As the All Star Break wound to a close, I was preparing to post some thoughts on several positive developments in the first half of the season. Such as not only can Jackie Bradley, Jr. hit enough to be a starting outfielder in the big leagues, it turns out he can hit enough to be a starting outfielder in the All Star Game. Yes David Ortiz has plenty left in the tank at age 40 and Hanley can play an acceptable first base. And more including the continued blossoming of Betts and Bogaerts.
But before I could compile that post, Dealer Dave Dombrowski struck. On the last night of the All Star break, the Sox made the deal for a starting pitcher everyone felt they so needed. But the timing, nearly three weeks before the trade deadline was surprising. And then the players involved and the structure of the deal completed the surprise.
Boston acquires lefty starter Drew Pomeranz from San Diego straight up for the Red Sox top pitching prospect, 18 year old Anderson Espinoza.
First, let's talk some about Anderson. It has been decades, if ever, that Boston had this type of pitching prospect, when you factor in his age. And this is not just the Red Sox overrating a prospect. For example on the day of trade, Keith Law of ESPN came out with his mid season rankings of baseball's top prospects and Espinoza was #14 ( fourth best pitching prospect). Espinoza has a fastball in the 97 mph range and a curveball and change up that are considered plus pitches by the scouts. Pedro Martinez, who Espinoza draws comparisons to, was quoted earlier this year as saying Espinoza was one prospect that cannot be dealt. At age 17, he completely dominated the rookie leagues, but this year while he was having an acceptable season at low A Greenville, his ERA is 4.38. He also was the youngest player in the entire league.
Pomeranz is a every bit an interesting case as Espinoza. Once upon a time, he was Espinoza (except not age 18). Drew was drafted out of ole Miss by Cleveland fifth overall in the 2010 draft and was progressing quickly towards Cleveland, when the Tribe traded him ( and their second best pitching prospect, Alex White) to the Rockies for Ubaldo Jimenez. Since that time Pomeranz fell into a spot starter, mostly relief pitching role. He also has bounced from Colorado to Oakland and then traded last winter to the Padres.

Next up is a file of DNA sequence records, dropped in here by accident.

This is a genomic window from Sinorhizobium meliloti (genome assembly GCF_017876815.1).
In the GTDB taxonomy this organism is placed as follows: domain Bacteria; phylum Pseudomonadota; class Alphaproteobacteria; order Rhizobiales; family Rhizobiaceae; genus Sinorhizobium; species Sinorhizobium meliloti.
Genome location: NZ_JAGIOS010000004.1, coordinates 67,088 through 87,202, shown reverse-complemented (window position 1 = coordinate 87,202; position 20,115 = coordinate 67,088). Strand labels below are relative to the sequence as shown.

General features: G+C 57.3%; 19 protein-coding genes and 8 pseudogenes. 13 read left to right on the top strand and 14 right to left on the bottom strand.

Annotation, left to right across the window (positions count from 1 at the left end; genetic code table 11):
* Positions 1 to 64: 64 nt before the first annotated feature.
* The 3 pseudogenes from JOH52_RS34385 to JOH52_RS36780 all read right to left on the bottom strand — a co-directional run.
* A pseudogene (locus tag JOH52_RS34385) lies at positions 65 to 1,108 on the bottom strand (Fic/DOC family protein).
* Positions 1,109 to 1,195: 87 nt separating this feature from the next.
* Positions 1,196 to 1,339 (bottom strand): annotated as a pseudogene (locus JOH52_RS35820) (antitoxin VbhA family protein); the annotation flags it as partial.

Pomeranz, a big 6'6' 240 pound lefty, pleaded for a shot at the rotation this spring and won a job. In 2016 Pomeranz was so effective that he was in this week's All Star game and pitched one inning. He has the lowest batting average against in MLB in 2016: .184 and with a 8-7 record with an ERA of 2.47. Three of his losses are 1-0 to Clayton Kershaw and a pair of 1-0 and 2-1 losses to Johnny Cueto.
With the extreme lack of starting pitching available on the trade market, some observers considered Pomeranz and Oakland's Rich Hill as the best pitchers who will be actually up for trade. Besides his 2016 performance, there is another reason Pomeranz may have been the best available and perhaps why the price tag was so high. Pomeranz is only making $1.35M this season and cannot be a free agent until after the 2018 season.
This deal could go one of several directions. Best case scenario Dave Dombrowski has again identified a pitcher on the upswing as he reaches his prime years. The best previous example is Dombrowski dealing for just some guy from Arizona named Max Scherzer. Then it is just as possible the Pomeranz first half of 2016 has been an aberration and he will return to his spot starter/reliever results.
Espinoza may very well become Pedro Martinez,, but he is also still 18, and not only has an unsure future, but at best is two years away from the big leagues if not more. One sign of the high regard Espinoza has is the fact the Padres traded a 27 year old lefty All Star starter under control for 2 1/2 years straight up for him. From Boston's point of view trading only Espinoza reduces the risk of losing a superstar of the future. The last time the Sox traded their best pitching prospect to the Padres it was Casey Kelly for Adrian Gonzalez. But the Sox included some other minor leaguers and one was Anthony Rizzo. Losing Casey Kelly has not hurt a bit, but man it would have been nice to have Rizzo.
If the Red Sox could win the World Series again in David Ortiz' final season, and Drew Pomeranz helps in this quest, then likely this deal is a win. Even if Anderson Espinoza wins a string of Cy Young Awards.